Only the contextual change of the use of the word “family”, when it becomes a practise of using it also in contexts of bisexual partners with children or other adult communities with children or individual adults with children, than the social change is possible.

The same goes with teaching of business modelling. Teachers and consultants should give their students support to critically read the business model canvas, to question the structure of it and change its architecture if needed, to analyze and rephrase the concepts in the building blocks, to bring in new uses of notions of “value,” “profits,” “relations,” “property,” “customers and users,” “costs,” “revenues” etc. And finally, to change the criteria of a successful endeavor that constricts the entire model. So also, “slow-growth” or “de-growth” or other principles can be set as parameters of success, for instance.

A critical reader of a business model will ask him/herself, “Who is speaking through the model?” “What is his purpose?”, “Which economic theory legitimizes the model?” “What kind of a social structure maintains such a model?” And then, she/he will take the model to a new context, and by rephrasing the concepts, he/she will be able to reshape the world. New generations cannot change the world if teachers only give students models for re-printing businesses and social projects and therefore reproduce the existing social order.

If teachers will gain and forward the skill of critical reading of business models to the students, they will empower students with the skill to transform the societies in which they live.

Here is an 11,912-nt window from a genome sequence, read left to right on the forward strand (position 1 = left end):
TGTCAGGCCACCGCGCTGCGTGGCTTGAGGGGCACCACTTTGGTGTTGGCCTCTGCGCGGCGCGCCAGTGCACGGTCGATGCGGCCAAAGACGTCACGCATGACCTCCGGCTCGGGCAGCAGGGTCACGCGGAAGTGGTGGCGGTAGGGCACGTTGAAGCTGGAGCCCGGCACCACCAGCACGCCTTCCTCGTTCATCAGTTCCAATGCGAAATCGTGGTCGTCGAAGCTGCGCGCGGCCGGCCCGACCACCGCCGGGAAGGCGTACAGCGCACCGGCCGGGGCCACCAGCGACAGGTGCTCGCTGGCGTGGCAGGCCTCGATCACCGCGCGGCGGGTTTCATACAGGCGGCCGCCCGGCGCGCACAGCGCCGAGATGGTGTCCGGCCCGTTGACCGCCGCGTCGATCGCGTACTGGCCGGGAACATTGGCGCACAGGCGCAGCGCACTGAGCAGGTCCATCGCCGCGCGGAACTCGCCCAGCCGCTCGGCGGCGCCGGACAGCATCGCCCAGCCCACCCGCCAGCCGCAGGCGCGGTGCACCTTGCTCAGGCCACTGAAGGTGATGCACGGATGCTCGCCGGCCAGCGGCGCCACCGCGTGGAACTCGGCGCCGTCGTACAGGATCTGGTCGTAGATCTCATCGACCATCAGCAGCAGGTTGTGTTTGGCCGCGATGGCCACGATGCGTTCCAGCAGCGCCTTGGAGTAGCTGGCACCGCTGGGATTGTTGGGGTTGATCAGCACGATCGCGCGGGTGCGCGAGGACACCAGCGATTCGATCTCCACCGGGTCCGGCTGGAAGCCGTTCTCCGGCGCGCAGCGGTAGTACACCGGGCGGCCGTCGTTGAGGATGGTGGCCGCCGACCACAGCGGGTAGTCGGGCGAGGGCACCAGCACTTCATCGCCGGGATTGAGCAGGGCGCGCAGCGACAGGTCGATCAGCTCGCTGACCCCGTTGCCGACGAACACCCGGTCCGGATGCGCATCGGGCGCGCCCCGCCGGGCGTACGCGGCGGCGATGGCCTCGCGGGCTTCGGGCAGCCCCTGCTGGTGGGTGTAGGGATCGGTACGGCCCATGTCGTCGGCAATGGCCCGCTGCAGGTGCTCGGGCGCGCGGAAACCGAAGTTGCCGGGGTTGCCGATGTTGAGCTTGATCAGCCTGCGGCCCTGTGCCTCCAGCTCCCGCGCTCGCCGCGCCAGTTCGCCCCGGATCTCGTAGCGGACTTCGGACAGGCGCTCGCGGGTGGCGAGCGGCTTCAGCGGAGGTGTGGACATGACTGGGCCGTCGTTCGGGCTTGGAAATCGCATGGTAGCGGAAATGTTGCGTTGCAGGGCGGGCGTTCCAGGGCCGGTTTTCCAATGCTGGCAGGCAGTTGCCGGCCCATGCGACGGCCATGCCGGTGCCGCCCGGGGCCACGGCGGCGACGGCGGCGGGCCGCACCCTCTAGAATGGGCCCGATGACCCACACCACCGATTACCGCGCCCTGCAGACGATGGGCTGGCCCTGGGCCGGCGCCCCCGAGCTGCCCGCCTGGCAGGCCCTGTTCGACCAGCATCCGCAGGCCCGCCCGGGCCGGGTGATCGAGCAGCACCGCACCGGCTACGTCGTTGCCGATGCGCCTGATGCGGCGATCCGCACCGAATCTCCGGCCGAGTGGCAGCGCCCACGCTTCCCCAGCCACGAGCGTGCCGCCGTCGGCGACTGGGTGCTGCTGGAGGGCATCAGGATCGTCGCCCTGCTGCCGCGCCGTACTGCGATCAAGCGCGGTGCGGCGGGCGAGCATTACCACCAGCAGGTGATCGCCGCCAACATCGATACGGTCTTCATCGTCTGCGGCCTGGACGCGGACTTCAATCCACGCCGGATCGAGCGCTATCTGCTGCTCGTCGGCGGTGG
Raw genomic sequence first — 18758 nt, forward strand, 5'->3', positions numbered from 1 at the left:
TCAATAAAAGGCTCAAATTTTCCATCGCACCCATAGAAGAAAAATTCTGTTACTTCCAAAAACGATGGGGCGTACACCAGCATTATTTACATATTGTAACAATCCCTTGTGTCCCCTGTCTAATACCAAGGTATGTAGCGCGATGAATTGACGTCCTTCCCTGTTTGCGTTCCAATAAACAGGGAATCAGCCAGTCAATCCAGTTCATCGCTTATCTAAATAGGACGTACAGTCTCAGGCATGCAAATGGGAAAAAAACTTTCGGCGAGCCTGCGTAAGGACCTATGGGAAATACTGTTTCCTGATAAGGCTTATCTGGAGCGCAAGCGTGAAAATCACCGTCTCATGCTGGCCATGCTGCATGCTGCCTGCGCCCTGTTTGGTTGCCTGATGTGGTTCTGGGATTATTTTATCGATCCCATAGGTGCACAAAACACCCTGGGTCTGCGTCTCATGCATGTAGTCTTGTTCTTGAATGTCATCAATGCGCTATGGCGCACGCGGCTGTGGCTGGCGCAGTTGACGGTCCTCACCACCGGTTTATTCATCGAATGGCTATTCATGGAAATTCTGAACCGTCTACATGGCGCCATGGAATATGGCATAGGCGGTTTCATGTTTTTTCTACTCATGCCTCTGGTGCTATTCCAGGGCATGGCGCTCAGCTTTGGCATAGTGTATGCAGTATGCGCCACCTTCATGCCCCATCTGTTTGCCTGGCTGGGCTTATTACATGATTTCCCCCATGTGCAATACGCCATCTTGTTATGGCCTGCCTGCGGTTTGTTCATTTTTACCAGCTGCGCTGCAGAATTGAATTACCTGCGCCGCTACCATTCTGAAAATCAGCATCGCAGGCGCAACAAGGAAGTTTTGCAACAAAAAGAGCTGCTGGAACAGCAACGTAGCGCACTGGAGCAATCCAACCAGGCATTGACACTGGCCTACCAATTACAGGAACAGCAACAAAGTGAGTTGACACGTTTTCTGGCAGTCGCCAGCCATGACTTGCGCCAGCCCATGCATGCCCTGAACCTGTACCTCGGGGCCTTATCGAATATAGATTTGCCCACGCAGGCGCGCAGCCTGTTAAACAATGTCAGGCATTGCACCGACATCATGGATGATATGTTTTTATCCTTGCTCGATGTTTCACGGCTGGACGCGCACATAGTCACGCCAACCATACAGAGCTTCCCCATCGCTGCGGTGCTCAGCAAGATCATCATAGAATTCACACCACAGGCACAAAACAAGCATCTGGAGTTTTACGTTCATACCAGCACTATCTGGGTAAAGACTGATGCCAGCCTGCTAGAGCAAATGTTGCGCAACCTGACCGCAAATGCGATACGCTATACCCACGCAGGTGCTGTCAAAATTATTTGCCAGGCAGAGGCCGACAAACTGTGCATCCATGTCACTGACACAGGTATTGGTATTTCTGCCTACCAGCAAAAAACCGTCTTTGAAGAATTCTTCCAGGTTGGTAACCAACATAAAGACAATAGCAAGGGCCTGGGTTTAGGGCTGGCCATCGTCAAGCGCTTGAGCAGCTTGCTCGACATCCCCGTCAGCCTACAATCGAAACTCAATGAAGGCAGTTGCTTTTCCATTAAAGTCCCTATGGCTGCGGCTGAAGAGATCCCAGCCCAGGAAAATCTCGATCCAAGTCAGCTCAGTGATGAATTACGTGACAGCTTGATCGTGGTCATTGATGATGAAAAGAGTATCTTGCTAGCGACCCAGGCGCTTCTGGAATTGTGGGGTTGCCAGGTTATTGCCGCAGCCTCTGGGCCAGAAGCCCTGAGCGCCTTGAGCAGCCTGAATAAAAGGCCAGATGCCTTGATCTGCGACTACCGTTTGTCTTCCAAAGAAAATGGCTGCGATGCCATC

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Karolina Babic

Karolina Babič is an independent researcher and consultant for social and solidarity economies and a member of the Association CAAP – Centre of alternative and autonomous production in Maribor (Slovenia). She holds a Ph.D. in philosophy. She is an assistant professor of social economy at DOBA Business School in Maribor. Otherwise, she is also a columnist and an activist when needed.

Pedja Ashanin Gole

Pedja Ašanin Gole is a Senior Lecturer in strategic communication at the Ljubljana Business School (Slovenia), a researcher and partner at the Ennoema Institute for Linguistic, Philosophical and Social Science Research Ljubljana, and a visiting lecturer in strategic and crisis communication at the Institute for Communication Studies Skopje, Macedonia.